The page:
Self-inflicted wounds
Ticky-tack calls or not, you can't blame the judgment of the officials for all of the penalties the Eagles have taken the past two weeks. Last week in Washington, they drew 13 flags for 114 yards. The week before, it was 14 flags for 111 yards. Is it really any coincidence in two losses the Eagles have been penalized 27 times for 225 yards? Unlikely.

Were one or two or even a handful of those calls excessive? Have officials missed some potential calls that could have gone the other way? Yes and yes, as is always the case. When it's that many penalties for that many yards though, you can only place so much blame on the refs.

Simply put, the players need to clean up their acts. According to, the Eagles are committing the most penalties per game at 9.8. Only one other team is above 9.0. All excuses aside, the Eagles lack discipline right now, and it's hard to beat anybody when they are continuously shooting themselves in the foot, let alone the only undefeated squad in football.

No gimmes
There is no bigger indicator of winning and losing in the NFL than turnovers. So what happens when the two teams who cough the ball up the least are going head-to-head?

One thing the Eagles did correct in Washington was the little giveaway problem that cost them the game in Detroit. After losing their first fumble and throwing their first interception of the season in the final three minutes of their loss at Detroit, the offense went back to playing turnover-free football on Sunday, one of the positive things that could be said for the performance.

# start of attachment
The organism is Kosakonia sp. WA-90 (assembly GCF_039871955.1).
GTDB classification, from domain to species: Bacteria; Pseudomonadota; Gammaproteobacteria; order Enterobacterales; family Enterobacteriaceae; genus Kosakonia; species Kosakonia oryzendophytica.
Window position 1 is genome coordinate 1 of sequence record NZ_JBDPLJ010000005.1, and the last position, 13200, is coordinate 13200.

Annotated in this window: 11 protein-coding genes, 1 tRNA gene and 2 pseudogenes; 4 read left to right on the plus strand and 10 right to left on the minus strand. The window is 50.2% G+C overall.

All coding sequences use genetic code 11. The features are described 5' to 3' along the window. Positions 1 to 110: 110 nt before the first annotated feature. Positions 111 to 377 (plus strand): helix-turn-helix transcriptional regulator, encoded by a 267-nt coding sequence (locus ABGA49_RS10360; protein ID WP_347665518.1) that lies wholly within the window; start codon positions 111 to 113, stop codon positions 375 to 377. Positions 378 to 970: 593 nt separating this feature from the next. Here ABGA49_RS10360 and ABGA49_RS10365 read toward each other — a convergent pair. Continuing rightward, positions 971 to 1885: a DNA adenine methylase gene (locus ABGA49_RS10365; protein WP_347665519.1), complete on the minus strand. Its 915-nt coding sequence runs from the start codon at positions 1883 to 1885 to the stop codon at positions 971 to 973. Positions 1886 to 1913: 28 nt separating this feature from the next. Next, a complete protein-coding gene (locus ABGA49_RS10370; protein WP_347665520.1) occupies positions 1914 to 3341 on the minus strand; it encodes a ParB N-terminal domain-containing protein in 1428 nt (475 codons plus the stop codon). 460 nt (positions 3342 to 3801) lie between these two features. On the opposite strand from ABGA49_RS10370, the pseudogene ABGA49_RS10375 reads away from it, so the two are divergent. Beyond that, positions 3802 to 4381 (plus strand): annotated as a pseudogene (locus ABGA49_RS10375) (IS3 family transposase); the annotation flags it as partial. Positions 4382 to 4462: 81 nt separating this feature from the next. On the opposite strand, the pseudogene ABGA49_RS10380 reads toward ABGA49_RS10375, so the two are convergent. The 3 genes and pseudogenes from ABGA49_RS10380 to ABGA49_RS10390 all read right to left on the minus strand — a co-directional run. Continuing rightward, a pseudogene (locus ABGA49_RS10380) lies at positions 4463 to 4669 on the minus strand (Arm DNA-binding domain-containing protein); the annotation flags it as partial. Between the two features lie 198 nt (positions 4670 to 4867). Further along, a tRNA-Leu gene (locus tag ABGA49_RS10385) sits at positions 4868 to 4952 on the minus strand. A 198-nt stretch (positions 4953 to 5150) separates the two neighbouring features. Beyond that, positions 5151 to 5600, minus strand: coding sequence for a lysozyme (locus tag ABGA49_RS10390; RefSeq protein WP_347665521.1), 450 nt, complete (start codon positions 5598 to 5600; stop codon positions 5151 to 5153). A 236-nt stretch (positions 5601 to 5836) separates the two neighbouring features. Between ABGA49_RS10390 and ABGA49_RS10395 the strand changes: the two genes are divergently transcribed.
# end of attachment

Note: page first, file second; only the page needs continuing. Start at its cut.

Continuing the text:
Yet the only team that's committed fewer turnovers than the Eagles is the Vikings, who have just one through five games. The ball security these clubs have displayed is remarkable bordering on unheard of. So what happens when the unstoppable force meets the immovable object? The first one to blink, or in this case make a mistake, might just cost themselves the game in what could be a tightly contested tilt.

Just a pit stop
If it feels like the Eagles' 34-3 romp of the Steelers at the Linc was a long time ago, well, it has been almost a month. Since then, there's been a bye week followed by trips to Detroit and Washington, putting the last home game at exactly four weeks ago.

Don't get used to the feeling either. After their game against the Vikings on Sunday, the Eagles go back on the road for two contests against the division rival Cowboys and Giants.

What does it all mean? Besides a travel-heavy stretch, it suggests this sandwich game with the Vikings is an especially significant spot on the Eagles' schedule, particularly given the slow starts they've jumped out to as the visiting team of late. That can't be blamed entirely on going on the road of course, but it certainly hasn't helped. Vikings or not, the Eagles could use a positive showing on Sunday before they go away again.

The Bradford Bowl
You didn't really think we were going to completely gloss over Sam Bradford, did you? Not even mention his name?

It's interesting, because right now, the trade that sent Bradford to the Vikings and cleared the way for Wentz to start at quarterback for the Eagles looks like a win-win. Both head coaches agreed with that sentiment as well. Mike Zimmer says Bradford gave the Vikings an energy back after starter Teddy Bridgewater was lost for the season with an improbable injury, while despite coming back down to earth a bit the last two weeks, it's obvious the Eagles' future is bright with Wentz.

That being said, there are some additional bragging rights at stake for both signal-callers this week, whether they acknowledge it or not. If the Eagles win, it shows their gamble on Wentz being prepared to start right away was justified. If the Vikings win, pundits could argue the Eagles never should've traded Bradford in the first place.